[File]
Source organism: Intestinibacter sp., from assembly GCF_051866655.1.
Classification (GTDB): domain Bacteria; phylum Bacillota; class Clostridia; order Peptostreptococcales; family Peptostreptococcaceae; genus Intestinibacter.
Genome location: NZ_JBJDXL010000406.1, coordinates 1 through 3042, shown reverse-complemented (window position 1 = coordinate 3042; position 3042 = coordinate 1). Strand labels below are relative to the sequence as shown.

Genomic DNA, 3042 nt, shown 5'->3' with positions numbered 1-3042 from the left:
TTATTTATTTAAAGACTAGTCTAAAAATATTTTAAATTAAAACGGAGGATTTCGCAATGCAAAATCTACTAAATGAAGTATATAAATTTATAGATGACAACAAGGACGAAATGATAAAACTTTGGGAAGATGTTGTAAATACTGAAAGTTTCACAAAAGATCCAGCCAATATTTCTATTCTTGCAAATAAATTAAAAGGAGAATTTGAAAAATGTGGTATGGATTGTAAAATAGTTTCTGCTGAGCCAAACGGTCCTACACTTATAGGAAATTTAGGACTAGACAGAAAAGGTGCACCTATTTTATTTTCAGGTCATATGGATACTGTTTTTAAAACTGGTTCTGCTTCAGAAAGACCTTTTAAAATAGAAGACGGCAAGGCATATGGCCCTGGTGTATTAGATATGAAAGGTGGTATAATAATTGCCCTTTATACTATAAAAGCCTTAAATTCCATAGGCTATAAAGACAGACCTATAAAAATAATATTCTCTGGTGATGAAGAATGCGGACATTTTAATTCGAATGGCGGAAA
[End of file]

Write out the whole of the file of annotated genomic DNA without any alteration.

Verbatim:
Source organism: Intestinibacter sp., from assembly GCF_051866655.1.
Classification (GTDB): domain Bacteria; phylum Bacillota; class Clostridia; order Peptostreptococcales; family Peptostreptococcaceae; genus Intestinibacter.
Genome location: NZ_JBJDXL010000406.1, coordinates 1 through 3042, shown reverse-complemented (window position 1 = coordinate 3042; position 3042 = coordinate 1). Strand labels below are relative to the sequence as shown.

Genomic DNA, 3042 nt, shown 5'->3' with positions numbered 1-3042 from the left:
TTATTTATTTAAAGACTAGTCTAAAAATATTTTAAATTAAAACGGAGGATTTCGCAATGCAAAATCTACTAAATGAAGTATATAAATTTATAGATGACAACAAGGACGAAATGATAAAACTTTGGGAAGATGTTGTAAATACTGAAAGTTTCACAAAAGATCCAGCCAATATTTCTATTCTTGCAAATAAATTAAAAGGAGAATTTGAAAAATGTGGTATGGATTGTAAAATAGTTTCTGCTGAGCCAAACGGTCCTACACTTATAGGAAATTTAGGACTAGACAGAAAAGGTGCACCTATTTTATTTTCAGGTCATATGGATACTGTTTTTAAAACTGGTTCTGCTTCAGAAAGACCTTTTAAAATAGAAGACGGCAAGGCATATGGCCCTGGTGTATTAGATATGAAAGGTGGTATAATAATTGCCCTTTATACTATAAAAGCCTTAAATTCCATAGGCTATAAAGACAGACCTATAAAAATAATATTCTCTGGTGATGAAGAATGCGGACATTTTAATTCGAATGGCGGAAA